The Southwestern Historical Quarterly, Volume 16, July 1912 - April, 1913 Page: 23
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The Spanish Occupation of Texas, 1519-1690
and the missions at La Junta, the occupation of the recently ex-
plored country of the Jumanos. Sixty-six tribes, he said, north-
eastward from La Junta, had given obedience, and twenty addi-
tional missionaries were needed to serve them.' He was backed in
this request by his order, for the commissary general advertized
the new field in the various monasteries, and forty-six friars vol-
unteered to go.2 L6pez's petition being negatived by the authori-
ties at Mexico on account of the bad situation at El Paso, in
March, 1686, he urged anew "the manifest peril threatened by
delay." At present two hundred men would suffice to avert the
danger, at little cost, because of the richness of the country; but
later it would "be impossible to repair it with millions." He now
asked, not for twenty but for fifty-two missionaries.8 In another
memorial he requested one hundred soldiers, even from the jails,
and offered, on the promise of his two wealthy brothers of El
Rosario, to furnish for the undertaking five hundred fanegas of
maize, three hundred beeves, and two hundred horses.4 His pro-
posals were pronounced by the fiscal as "fantastic, and ideas merit-
ing no consideration" ;, but he had already turned to the king,
repeating his request, and urging especially the nearness of the
country to be occupied to the Aijados, Texas, and the great king-
dom of Quivira.6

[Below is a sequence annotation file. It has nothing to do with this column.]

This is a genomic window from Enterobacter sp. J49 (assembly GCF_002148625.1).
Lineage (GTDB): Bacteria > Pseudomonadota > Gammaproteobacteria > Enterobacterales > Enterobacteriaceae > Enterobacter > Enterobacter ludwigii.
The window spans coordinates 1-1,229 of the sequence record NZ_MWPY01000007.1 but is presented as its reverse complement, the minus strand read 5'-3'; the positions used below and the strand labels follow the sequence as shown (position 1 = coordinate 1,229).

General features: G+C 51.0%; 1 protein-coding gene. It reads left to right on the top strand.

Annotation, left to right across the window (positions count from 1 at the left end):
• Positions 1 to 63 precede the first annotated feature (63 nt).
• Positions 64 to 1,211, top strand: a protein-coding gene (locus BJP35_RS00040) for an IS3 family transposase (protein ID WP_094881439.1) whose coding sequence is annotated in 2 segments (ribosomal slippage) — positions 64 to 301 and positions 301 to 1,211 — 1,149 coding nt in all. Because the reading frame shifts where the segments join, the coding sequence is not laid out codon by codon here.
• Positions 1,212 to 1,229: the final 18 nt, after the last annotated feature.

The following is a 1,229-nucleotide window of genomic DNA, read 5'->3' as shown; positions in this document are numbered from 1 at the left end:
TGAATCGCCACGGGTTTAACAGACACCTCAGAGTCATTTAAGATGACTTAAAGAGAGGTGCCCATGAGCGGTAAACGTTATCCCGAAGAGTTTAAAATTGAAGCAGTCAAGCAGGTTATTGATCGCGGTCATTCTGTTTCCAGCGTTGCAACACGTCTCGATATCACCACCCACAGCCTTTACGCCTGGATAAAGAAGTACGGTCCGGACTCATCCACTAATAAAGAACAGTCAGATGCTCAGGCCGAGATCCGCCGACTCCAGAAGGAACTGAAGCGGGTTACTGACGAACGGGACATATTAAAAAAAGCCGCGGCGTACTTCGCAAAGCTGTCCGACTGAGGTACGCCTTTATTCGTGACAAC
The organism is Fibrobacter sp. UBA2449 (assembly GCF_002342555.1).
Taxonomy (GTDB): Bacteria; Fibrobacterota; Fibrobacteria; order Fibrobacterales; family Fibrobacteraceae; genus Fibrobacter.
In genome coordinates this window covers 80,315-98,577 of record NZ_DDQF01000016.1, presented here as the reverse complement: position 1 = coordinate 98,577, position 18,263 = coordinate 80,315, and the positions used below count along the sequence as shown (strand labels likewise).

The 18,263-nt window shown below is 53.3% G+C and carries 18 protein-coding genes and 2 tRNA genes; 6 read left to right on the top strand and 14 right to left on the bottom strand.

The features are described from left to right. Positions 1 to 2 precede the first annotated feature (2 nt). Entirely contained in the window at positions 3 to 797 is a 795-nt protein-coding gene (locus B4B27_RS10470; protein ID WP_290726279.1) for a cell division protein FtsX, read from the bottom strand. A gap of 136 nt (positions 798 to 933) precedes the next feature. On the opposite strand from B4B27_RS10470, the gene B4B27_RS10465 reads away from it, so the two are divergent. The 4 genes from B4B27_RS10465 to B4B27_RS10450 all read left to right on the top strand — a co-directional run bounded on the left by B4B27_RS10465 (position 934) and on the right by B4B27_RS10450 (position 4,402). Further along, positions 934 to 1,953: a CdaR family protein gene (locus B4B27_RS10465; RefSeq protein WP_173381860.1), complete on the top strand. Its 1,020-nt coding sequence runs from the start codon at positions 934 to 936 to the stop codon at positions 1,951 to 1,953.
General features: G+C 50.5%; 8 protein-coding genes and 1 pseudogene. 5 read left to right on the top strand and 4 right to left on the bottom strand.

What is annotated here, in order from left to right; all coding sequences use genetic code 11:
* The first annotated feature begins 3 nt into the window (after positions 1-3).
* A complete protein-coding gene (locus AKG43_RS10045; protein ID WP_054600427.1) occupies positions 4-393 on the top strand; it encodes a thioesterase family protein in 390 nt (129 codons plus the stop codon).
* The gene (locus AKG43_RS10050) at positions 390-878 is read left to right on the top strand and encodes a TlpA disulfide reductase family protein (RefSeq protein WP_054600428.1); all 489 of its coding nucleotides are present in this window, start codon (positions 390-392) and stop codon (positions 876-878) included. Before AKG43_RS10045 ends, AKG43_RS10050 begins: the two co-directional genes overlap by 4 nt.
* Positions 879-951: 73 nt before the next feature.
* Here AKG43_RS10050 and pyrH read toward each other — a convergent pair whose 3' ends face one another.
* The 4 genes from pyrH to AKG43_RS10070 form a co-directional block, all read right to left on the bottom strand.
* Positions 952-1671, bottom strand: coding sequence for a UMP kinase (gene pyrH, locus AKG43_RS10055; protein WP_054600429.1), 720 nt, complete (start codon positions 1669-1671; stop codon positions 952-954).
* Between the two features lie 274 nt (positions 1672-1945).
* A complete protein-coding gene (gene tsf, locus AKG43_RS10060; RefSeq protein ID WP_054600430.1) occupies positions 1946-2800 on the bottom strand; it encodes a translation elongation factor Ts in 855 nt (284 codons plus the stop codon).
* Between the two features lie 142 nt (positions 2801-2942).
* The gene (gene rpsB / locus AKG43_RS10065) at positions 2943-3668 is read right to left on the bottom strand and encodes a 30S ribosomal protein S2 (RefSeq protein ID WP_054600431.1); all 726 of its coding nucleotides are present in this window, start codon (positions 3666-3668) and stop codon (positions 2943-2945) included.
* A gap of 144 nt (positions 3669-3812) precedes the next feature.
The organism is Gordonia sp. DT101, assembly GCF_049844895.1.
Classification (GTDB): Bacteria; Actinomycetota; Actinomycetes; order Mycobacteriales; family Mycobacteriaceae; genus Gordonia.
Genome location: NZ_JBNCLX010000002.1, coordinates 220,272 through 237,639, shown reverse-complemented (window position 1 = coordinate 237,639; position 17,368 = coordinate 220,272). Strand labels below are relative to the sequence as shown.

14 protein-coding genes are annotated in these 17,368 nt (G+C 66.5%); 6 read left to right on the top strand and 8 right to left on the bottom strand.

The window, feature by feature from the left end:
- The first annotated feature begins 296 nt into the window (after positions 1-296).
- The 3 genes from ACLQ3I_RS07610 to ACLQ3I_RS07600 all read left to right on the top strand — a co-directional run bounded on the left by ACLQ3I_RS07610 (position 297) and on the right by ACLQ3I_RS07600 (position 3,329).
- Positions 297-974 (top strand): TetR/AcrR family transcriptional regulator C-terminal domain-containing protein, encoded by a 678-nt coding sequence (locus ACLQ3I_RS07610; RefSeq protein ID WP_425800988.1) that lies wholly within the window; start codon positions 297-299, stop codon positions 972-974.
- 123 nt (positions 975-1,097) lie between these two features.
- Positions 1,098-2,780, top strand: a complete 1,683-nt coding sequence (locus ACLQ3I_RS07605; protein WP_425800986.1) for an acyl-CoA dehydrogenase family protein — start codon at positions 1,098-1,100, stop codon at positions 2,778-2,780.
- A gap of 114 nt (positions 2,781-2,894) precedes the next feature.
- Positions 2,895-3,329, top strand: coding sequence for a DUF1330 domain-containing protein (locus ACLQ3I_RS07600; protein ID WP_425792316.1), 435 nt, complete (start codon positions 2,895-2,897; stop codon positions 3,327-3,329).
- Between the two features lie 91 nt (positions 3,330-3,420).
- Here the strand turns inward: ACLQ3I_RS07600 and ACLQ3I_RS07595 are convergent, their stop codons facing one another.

About the same time Mendoza also addressed a memorial to the
viceroy, saying that Pefialosa, under whom he had served in New
Mexico, really possessed detailed information regarding Teguayo,
the Sierra Azul, and the kingdom of the Texas. "And if this
Pefialosa should carry out his intention, great ruin of this New
Spain is to be feared, since these lands are the most fertile and
fruitful of this New World." But in Mendoza lay the remedy.
To avert the danger he offered,, if the king would only supply him
with two hundred men from the jails, to enter the eastern coun-
try again, explore as far as the North Sea, reconnoiter Gran
1L6pez, "Representaci6n," June 7, 1685, in Viage Que A Solicitud, 53-73.
2Memorial to the king, April 24, 1686, in Duro, Penalosa, 67-74.
8"Segunda Representaci6n," in Viage Que A Solicitud, 73.
'Memorial of April 24, 1686, in Duro, Penalosa, 67-74.
'Dictamen fiscal, May 22, 1686.
'Memorial of April 24, 1686. Duro, Peialosa, 67-74.
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Texas State Historical Association. The Southwestern Historical Quarterly, Volume 16, July 1912 - April, 1913, periodical, 1913; Austin, Texas. (texashistory.unt.edu/ark:/67531/metapth101058/m1/29/: accessed April 30, 2017), University of North Texas Libraries, The Portal to Texas History, texashistory.unt.edu; crediting Texas State Historical Association.